Despite taking the lives of my grandmothers and other close relatives, cancer is something I never feared. In fact, when I became the coordinator for the Hematology-Oncology Fellowship Program at Beaumont Health, I felt like I was fighting back in a way.
I enjoyed being a part of a team that would educate future physicians, physicians who sought to cure this terrible disease. This position was more than a job, it was a calling, and one that I embraced wholeheartedly. Beaumont’s hematology-oncology program is excellent — they are involved in cutting-edge research and treatment with well-respected faculty.
For 13 years I have assisted heme-onc fellows in our program. I enjoy seeing them learn the essentials of the field while simultaneously witnessing their growth into compassionate and successful doctors. Even though my clerical work could be tedious, pushing paper and bugging my fellows to complete forms, I never lost sight of the big picture.
However, that perspective changed abruptly when I awoke from a routine procedure. As the anesthetic wore off, the doctor looked at me and said, “We found a tumor and we think it’s cancer.” I struggled to make sense of that nightmarish phrase and even yearned to be put back under. I was terrified and uncertain about what the coming months would bring as a 36-year-old with a new diagnosis of colon cancer.
Besides the personal fears and struggles I faced with my diagnosis, I wondered how I was going to relay this news to my program director. We had worked closely for 13 years and I knew he would be just as devastated. Despite my internal conflict, I knew I could trust him and his team with my care, so I sought his help.
After careful discussion, the faculty assigned an oncologist to my case. Initially, I felt as though my new doctor got the short end of the stick, but she saw it differently. She treated me like family and she was wonderful. She even sat with my parents and spent a lot of time answering their questions and calming their fears. With my permission, my program director helped me share the news with the fellows in our program — this was a journey that I didn’t want to keep private.
After I underwent surgery to remove the cancer, I received chemotherapy for six months. As I continued to work, the outpouring of support from the fellows was amazing — they shared their knowledge, connections, and biblical scriptures. They answered my questions about treatment and side effects. They made sure I hadn’t passed out at my desk from fatigue and they collected money for my family. When I was too weak to drive, other members of the program picked me up. When I needed support during my chemotherapy treatments, someone sat with me. Even though it was extra work for them, everyone stepped up in their own way.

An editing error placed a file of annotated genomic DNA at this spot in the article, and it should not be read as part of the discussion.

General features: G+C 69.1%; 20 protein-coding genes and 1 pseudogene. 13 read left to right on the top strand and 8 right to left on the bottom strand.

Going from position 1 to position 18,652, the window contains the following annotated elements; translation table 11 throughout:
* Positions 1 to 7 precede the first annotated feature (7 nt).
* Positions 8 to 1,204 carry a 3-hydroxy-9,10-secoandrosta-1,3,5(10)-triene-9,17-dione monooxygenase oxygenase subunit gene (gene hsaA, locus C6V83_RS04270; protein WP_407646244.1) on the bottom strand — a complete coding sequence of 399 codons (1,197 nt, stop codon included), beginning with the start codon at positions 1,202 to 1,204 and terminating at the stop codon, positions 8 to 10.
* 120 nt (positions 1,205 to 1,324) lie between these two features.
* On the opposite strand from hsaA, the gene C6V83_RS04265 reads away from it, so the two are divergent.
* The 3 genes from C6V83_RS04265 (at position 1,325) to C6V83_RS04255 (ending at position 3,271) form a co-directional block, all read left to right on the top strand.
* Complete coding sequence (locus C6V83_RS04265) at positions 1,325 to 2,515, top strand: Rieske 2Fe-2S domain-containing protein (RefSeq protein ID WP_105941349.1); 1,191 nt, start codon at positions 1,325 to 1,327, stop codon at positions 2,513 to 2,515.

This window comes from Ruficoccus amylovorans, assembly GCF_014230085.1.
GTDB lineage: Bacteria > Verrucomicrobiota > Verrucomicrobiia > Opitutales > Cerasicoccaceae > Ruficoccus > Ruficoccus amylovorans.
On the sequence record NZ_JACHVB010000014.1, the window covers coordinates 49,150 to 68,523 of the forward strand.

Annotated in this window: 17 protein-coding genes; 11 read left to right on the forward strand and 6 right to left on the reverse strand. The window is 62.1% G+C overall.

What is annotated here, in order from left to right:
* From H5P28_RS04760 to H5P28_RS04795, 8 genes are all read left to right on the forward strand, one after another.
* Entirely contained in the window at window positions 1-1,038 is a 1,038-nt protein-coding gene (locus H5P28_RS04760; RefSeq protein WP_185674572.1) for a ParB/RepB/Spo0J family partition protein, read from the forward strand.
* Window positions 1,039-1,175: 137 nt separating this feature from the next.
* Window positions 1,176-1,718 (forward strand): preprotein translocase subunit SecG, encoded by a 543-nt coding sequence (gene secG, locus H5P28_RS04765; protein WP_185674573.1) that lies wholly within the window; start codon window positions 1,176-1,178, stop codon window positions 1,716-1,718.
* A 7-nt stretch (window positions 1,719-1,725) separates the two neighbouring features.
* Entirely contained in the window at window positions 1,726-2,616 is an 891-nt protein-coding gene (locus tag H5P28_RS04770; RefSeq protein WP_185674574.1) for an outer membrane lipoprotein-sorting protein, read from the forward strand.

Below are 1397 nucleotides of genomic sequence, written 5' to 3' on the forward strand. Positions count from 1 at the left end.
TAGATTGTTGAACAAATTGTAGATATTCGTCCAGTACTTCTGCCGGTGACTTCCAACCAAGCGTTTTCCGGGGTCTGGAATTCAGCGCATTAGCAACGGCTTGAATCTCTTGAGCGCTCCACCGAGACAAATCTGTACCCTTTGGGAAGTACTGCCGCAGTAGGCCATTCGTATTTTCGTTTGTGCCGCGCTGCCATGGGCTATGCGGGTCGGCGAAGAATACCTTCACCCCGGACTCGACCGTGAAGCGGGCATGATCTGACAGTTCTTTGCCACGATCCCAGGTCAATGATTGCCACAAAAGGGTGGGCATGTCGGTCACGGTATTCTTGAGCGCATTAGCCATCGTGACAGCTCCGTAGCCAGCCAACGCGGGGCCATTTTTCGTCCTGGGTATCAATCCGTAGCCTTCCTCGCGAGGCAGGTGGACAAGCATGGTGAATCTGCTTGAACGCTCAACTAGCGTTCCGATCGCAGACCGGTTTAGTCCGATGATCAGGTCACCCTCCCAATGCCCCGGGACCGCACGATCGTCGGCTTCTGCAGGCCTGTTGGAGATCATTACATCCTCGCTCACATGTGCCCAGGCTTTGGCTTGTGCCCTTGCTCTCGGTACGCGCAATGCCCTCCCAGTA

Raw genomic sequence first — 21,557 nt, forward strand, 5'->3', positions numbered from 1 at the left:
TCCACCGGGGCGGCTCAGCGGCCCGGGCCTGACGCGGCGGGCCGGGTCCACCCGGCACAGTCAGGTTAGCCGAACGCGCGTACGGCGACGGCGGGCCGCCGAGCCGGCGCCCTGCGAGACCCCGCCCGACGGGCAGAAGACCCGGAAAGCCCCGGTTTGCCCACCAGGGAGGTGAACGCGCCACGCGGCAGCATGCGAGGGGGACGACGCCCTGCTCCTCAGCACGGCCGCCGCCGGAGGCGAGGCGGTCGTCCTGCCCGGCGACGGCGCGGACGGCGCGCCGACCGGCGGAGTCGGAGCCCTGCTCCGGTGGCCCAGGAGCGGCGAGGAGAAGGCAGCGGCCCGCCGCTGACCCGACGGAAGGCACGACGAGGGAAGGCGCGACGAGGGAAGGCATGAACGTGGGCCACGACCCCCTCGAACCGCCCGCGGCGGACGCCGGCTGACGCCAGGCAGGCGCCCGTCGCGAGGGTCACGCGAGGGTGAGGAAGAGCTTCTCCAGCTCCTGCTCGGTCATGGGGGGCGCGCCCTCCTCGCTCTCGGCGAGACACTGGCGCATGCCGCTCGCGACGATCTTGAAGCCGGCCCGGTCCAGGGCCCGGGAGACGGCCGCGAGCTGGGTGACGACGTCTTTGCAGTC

Further, my program director went above and beyond. He told us not to worry and not to listen to any of the “cancer gone bad” stories in circulation. He gave my husband his personal cell phone number and encouraged him to call anytime with questions or concerns. He even sat on the floor of the exam room when all of the other chairs were taken.
When I finished my final chemotherapy treatment, we all rejoiced! We had our fellows’ graduation ceremony in June and, when I arrived, the entire room of fellows, faculty, and staff stopped to clap and cheer for me. It was a victory we all shared together. The future was suddenly looking a lot brighter.
A month later, I had a follow-up scan to make sure the chemotherapy had done its job. To my dismay, the cancer had recurred in the same location! This was devastating because I wanted to get back to my full-time job assisting faculty and fellows by fighting cancer as a coordinator, not as a cancer patient.
Unfortunately, I became the rare statistic. I was the 36-year-old who was not only diagnosed with colon cancer at a young age, but also had a recurrence less than a year from her initial diagnosis. I found myself in patient mode again — but at least I made an interesting case study!
After my second surgery, I volunteered to have my case presented at the tumor boards. There was a big debate on whether to administer more chemotherapy or to closely monitor my condition. Naturally, I was thankful to hear that after many scans, exams and tumor board discussions, my team decided that close monitoring was the winner.
At this time, a year and a half later, I am happy to report that I am cancer free!
I could not have done it without the relentless efforts of my medical team and the continuous support from my family, church, friends, and co-workers. The only way I could repay my debt to them was to get back to work. I desired to serve as program coordinator for the group that I admired and had grown to love. I will never forget the amazing things they did to help me on my cancer journey.
I now serve in my role as a coordinator with a greater passion. I see that the oncologists and fellows I work with do not just “talk the talk,” they also “walk the walk.” They are knowledgeable and compassionate and they proved it by caring for me when I needed it most. They walked with me through the darkest season of my life; they renewed my passion and helped me appreciate the big picture.
In this program, we are changing lives. We are holding the hands of those traveling through the darkest valleys they have ever known and, no matter how big or small our role may be along the journey, we are giving hope to all that we serve.